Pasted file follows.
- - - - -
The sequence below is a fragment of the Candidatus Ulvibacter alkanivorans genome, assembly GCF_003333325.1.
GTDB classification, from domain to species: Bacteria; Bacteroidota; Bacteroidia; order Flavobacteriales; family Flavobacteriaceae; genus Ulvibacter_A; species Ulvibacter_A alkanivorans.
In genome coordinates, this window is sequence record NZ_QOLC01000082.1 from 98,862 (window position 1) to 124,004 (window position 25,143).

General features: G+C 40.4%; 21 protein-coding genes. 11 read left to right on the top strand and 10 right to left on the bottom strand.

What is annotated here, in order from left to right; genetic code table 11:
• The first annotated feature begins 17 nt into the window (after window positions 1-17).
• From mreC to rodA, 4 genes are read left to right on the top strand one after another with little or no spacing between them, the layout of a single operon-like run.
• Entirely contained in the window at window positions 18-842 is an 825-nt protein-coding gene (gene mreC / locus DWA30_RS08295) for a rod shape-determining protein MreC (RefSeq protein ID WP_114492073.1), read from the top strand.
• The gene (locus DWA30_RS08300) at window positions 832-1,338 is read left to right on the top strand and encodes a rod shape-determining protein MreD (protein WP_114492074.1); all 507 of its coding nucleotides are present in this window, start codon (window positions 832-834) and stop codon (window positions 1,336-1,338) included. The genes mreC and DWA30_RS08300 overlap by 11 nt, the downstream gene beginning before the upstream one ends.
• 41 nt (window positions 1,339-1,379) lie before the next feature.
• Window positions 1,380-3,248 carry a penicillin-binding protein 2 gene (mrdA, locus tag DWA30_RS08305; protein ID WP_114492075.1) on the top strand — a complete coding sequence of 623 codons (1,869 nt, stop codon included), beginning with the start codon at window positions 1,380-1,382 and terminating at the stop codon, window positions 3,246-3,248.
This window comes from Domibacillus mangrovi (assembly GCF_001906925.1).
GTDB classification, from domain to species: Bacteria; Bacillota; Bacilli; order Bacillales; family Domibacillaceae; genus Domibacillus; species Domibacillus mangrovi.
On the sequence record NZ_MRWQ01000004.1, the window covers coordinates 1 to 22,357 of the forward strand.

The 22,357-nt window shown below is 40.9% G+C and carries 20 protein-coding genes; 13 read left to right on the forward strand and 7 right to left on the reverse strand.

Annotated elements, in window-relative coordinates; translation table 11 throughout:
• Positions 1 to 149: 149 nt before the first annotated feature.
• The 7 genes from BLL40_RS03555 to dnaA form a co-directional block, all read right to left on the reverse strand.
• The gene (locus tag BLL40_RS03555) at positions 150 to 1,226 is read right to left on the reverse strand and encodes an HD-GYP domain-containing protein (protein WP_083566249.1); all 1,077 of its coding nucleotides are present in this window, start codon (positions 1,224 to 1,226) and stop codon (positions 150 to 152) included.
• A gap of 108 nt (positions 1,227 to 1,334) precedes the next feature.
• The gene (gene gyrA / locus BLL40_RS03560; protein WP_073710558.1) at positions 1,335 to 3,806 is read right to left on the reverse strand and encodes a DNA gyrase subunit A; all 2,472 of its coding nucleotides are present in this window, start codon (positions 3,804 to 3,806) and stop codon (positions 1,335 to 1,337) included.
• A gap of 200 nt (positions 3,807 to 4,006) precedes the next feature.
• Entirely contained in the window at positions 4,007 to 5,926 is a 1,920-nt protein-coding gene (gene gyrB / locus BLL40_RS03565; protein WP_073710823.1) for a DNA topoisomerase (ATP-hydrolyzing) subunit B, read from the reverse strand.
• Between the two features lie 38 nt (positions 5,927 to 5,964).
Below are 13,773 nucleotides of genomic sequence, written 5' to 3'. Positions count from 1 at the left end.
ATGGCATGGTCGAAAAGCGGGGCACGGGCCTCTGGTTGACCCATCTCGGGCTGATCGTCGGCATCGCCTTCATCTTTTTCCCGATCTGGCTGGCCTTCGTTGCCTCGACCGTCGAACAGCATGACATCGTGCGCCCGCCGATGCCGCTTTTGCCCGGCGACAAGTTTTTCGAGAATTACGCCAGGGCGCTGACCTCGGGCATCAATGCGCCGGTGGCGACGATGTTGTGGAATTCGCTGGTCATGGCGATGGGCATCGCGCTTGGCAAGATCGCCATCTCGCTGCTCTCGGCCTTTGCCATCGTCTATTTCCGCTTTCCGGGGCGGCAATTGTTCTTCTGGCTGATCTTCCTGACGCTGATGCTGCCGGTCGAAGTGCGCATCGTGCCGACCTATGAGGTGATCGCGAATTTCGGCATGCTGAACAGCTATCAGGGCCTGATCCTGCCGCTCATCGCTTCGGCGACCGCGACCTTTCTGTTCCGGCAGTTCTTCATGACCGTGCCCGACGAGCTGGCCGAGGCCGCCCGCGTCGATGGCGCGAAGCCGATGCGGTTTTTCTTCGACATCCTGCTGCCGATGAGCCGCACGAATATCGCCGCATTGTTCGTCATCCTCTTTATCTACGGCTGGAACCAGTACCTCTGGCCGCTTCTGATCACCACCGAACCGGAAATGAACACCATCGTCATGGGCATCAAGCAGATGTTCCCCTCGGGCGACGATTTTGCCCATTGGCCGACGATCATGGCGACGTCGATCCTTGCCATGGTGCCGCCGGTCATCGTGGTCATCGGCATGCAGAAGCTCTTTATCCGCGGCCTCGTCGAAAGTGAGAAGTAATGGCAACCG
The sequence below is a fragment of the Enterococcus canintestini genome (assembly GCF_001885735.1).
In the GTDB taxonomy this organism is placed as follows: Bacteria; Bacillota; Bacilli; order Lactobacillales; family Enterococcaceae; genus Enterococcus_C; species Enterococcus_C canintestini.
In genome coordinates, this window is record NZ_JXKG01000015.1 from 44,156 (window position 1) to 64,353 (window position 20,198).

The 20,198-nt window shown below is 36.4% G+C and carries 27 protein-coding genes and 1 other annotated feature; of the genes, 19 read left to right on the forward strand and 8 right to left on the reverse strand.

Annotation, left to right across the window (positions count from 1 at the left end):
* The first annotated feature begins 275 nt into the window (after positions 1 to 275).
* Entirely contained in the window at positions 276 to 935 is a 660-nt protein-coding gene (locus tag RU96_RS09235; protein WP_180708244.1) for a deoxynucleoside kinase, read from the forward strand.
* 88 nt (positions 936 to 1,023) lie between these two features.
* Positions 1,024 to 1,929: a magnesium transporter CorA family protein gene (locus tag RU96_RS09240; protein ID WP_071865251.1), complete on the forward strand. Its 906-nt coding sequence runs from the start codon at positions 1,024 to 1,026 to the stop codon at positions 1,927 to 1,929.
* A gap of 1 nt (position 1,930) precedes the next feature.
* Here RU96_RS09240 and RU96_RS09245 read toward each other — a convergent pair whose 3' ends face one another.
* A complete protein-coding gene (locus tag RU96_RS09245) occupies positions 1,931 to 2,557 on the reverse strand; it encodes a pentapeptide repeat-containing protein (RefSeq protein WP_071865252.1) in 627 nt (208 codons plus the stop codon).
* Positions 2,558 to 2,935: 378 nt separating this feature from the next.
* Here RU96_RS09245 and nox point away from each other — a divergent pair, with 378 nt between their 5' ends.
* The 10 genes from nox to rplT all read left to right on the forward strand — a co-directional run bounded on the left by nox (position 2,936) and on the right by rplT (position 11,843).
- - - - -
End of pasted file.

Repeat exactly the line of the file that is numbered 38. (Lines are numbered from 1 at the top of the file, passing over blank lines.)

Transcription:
* A complete protein-coding gene (locus tag RU96_RS09245) occupies positions 1,931 to 2,557 on the reverse strand; it encodes a pentapeptide repeat-containing protein (RefSeq protein WP_071865252.1) in 627 nt (208 codons plus the stop codon).